While battalions of businesses are venturing into e-commerce, few are aware of the pitfalls. "New liabilities are showing up monthly," says Golden. "It's all becoming very complicated, very fast."
Golden discovered one of those near disasters at the Web site of an unwitting engineering firm that reinforces buildings in earthquake zones. Golden recalls the evening he was helping his son complete a sixth-grade project on earthquakes. After the boy went to bed, Dad continued their Internet search, and at one point logged on to that engineering firm's Web site. Golden clicked on one of the site's links and landed in a cyberporn site.
Danger! Danger! Beware of sticky situations--read Cyber Safety to make sure your site is on the same side as the law.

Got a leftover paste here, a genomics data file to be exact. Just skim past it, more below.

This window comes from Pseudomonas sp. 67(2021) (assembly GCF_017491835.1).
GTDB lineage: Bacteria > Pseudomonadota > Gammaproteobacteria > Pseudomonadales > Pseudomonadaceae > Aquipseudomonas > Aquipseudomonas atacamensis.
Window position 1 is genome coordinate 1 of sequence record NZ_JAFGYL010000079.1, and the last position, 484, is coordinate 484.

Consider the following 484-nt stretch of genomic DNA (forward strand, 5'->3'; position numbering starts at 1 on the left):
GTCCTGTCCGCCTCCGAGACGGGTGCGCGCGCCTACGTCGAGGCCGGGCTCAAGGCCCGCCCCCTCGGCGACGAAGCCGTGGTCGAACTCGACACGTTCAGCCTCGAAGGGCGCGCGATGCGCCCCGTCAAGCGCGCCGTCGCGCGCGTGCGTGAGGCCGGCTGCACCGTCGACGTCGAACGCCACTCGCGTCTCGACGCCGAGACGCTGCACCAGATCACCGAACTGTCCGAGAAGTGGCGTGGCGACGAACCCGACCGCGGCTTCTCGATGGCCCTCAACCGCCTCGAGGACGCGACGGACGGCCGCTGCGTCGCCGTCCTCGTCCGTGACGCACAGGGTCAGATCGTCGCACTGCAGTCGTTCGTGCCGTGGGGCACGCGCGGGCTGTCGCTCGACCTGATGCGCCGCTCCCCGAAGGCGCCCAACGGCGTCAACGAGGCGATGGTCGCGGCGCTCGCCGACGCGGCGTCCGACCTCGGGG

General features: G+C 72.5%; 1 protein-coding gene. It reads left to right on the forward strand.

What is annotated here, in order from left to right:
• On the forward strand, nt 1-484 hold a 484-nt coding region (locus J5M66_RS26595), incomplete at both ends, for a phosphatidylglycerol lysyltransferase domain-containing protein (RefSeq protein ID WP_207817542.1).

"The ISP told me it was a new link that an outsider had attached to that firm's page," Golden says. "Apparently, the engineering firm's webmaster hadn't checked the site in a while. If I had been a litigious person and my son had been there with me, I could have sued for emotional distress." The lesson: Check your Web site often for "surprise" links that might have been attached by mischievous hackers.
Many dotcom entrepreneurs are aware of the new problems, such as identity theft, hacking and denial of service--and some policies now provide insurance coverage for them. Coverage is also available for problems caused by computer viruses, data theft, system failure and privacy issues. Check with your agent to determine which companies are offering it, and do some comparison shopping.
"This is a challenge for the insurance industry because it's all so new and the suits are just being filed," Golden says. "You need to find out how Internet-savvy your insurance professional is."